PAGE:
Being out and about today, eating again of course, made me think about how people so small can make a name for themselves just by being who they are. I told my dad that it's quite amazing that a stall in a coffee shop in a neighbourhood can attract crowds from all parts of Singapore. Granted that Singapore isn't that big an island but still, I consider it a feat that a small stall selling Hainanese curry rice located in a coffee shop in Tiong Bahru can have a strong following and thing is, it's been like this for years. I don't think this place has been publicised before on the newspapers and those food TV programs but frankly, it doesn't need it. Not at all.
Then we went driving around looking for dessert and ended up at the Zion Road Hawker Centre. Sat down, ordered some nice tasting Cheng Tng and the famous Zion Road Char Kway Teow. Whilst I was standing in line, the thought came to my mind again as I stood there staring at all the newspaper cuttings that were hung on the walls. There were headlines that went something like "small but big following" and there was even an invitation to the swearing in of our PM in 2004. As I was watching the uncle frying the kway teow, it felt like he was concentrating on making each plate taste as good as it's said to be. I felt like he was proud of what he was doing and wasn't cutting ends by frying it quicker so that customers didn't have to stand in line so long. He was basically contented. Well, all this just made me think about myself. Am I contented? Am I happy? Am I proud of what I'm doing? All these questions popped up in my head. One thing's for sure though. As I am trying to set goals of climbing the corporate ladder, there are others who are happy being where they are.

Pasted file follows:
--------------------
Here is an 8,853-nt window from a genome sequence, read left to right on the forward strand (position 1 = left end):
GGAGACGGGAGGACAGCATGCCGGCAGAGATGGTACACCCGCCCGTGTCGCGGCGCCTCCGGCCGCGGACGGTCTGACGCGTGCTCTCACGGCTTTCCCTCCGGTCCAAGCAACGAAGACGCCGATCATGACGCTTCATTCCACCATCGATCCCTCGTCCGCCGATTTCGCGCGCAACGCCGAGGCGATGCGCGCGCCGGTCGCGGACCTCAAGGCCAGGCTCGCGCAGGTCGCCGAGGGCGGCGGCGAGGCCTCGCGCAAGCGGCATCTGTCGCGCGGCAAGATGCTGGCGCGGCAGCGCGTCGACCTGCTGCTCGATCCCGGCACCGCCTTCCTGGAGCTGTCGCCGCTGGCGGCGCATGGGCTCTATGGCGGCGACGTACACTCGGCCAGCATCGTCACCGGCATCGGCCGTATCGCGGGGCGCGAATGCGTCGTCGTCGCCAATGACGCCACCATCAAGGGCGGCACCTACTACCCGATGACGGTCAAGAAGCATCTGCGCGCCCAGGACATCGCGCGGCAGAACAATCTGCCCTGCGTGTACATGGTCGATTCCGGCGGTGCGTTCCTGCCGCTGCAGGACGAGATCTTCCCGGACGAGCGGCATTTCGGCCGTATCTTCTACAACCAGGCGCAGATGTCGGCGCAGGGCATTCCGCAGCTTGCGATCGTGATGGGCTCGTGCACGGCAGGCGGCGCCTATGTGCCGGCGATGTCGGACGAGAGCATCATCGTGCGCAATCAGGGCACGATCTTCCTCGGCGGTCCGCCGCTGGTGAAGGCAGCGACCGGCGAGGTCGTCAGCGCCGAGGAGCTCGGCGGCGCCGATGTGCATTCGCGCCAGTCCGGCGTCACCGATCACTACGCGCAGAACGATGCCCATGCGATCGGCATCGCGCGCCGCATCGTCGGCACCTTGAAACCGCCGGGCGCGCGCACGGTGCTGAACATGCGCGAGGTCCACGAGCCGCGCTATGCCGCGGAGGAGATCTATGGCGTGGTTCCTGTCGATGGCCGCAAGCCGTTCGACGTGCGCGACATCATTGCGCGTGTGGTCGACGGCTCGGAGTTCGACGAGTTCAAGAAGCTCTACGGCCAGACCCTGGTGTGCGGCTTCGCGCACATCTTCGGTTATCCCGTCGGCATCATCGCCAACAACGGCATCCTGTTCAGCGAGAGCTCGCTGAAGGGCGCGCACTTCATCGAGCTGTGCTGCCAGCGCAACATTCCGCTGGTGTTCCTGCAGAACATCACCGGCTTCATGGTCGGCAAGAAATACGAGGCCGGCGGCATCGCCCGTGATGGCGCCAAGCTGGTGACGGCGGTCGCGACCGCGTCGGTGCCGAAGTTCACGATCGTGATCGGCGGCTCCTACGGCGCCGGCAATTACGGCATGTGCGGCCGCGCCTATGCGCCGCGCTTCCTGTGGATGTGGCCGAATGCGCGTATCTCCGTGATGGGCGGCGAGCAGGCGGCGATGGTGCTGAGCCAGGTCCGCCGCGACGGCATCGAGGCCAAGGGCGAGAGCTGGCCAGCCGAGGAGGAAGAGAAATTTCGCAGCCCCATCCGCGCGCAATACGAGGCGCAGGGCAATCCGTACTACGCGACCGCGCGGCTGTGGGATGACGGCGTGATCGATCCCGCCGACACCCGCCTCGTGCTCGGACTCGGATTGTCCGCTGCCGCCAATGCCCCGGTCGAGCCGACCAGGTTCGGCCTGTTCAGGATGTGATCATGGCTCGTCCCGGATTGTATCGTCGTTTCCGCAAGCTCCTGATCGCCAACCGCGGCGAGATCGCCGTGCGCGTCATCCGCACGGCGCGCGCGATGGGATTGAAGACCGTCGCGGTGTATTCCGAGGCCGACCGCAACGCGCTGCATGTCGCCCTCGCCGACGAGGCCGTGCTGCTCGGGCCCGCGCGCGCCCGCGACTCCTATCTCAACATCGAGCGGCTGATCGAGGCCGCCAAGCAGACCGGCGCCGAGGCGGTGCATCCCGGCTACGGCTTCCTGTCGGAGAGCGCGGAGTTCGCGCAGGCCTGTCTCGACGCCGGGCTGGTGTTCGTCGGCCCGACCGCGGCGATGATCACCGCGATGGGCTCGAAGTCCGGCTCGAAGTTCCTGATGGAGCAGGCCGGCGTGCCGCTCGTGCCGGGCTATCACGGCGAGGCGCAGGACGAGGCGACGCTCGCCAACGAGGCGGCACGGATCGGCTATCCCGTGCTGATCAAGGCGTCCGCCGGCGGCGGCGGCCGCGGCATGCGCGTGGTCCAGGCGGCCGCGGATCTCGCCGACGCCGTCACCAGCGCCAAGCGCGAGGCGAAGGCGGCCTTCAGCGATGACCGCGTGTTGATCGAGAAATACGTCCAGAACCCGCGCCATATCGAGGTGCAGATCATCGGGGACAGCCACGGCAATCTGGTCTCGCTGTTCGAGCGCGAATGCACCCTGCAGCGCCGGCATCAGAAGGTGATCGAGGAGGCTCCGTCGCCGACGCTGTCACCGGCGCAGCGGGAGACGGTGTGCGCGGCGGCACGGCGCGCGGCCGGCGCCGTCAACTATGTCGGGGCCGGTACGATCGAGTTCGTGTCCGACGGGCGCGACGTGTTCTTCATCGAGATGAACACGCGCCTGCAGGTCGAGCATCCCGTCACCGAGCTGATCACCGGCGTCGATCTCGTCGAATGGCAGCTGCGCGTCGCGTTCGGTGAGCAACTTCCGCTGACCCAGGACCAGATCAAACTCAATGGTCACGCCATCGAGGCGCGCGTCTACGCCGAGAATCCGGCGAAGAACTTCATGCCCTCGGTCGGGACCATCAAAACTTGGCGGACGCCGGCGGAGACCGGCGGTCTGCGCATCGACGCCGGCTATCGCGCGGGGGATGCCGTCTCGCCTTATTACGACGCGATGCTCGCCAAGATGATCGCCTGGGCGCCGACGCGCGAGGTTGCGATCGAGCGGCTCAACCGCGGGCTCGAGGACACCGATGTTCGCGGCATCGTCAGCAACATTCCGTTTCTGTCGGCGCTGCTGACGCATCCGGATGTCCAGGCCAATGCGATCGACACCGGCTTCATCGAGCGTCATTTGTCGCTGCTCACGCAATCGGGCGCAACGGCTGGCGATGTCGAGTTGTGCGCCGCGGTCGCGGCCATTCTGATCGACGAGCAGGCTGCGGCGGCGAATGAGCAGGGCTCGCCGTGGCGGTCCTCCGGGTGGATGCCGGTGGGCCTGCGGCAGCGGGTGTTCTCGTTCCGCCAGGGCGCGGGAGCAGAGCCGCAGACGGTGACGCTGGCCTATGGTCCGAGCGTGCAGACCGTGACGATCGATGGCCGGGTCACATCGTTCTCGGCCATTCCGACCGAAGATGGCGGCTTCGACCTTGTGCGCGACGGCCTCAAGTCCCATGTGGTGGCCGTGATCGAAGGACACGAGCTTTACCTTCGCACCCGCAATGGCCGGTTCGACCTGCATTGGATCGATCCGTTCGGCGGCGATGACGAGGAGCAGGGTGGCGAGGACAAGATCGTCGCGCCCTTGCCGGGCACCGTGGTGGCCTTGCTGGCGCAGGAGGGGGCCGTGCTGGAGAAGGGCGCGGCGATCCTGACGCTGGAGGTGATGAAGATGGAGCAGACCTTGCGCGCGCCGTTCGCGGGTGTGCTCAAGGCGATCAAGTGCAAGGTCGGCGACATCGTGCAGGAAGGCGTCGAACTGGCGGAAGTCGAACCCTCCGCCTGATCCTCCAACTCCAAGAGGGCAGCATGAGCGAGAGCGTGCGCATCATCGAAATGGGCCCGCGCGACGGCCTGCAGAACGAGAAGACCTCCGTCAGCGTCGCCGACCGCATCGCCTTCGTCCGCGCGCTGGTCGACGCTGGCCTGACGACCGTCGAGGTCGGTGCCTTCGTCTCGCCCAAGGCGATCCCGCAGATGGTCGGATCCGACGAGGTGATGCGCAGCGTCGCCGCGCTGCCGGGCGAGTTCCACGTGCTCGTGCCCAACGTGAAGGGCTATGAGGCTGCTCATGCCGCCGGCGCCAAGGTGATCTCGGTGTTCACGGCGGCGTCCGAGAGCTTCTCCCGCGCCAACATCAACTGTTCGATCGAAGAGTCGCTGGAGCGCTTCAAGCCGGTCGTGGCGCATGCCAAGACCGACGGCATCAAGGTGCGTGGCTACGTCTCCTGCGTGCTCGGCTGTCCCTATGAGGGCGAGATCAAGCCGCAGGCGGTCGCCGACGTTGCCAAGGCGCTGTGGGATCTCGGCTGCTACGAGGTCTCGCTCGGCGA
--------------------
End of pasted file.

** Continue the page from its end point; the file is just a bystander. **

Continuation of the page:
Anyways, the Zion Road Char Kway Teow is really good. It's tasty, not too wet or dry and has a smoky flavour to it. It's actually as good as the one in Toa Payoh Lorong 5. Although dad did complain that there were too much beansprouts in there.
I still prefer the Cheng Tng at Newton Circus though but the same stall sells Gingko Nut Soup which my parents loved. It's good for the brains anyways. Might help in the future when age catches up...